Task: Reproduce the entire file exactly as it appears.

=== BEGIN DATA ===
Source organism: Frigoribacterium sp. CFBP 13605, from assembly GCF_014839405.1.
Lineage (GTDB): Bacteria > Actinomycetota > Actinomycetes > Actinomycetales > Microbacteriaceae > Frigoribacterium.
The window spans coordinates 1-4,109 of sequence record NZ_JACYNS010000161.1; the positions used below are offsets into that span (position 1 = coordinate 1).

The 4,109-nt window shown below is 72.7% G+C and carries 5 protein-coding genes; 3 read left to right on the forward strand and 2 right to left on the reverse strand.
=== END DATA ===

Source organism: Frigoribacterium sp. CFBP 13605, from assembly GCF_014839405.1.
Lineage (GTDB): Bacteria > Actinomycetota > Actinomycetes > Actinomycetales > Microbacteriaceae > Frigoribacterium.
The window spans coordinates 1-4,109 of sequence record NZ_JACYNS010000161.1; the positions used below are offsets into that span (position 1 = coordinate 1).

The 4,109-nt window shown below is 72.7% G+C and carries 5 protein-coding genes; 3 read left to right on the forward strand and 2 right to left on the reverse strand.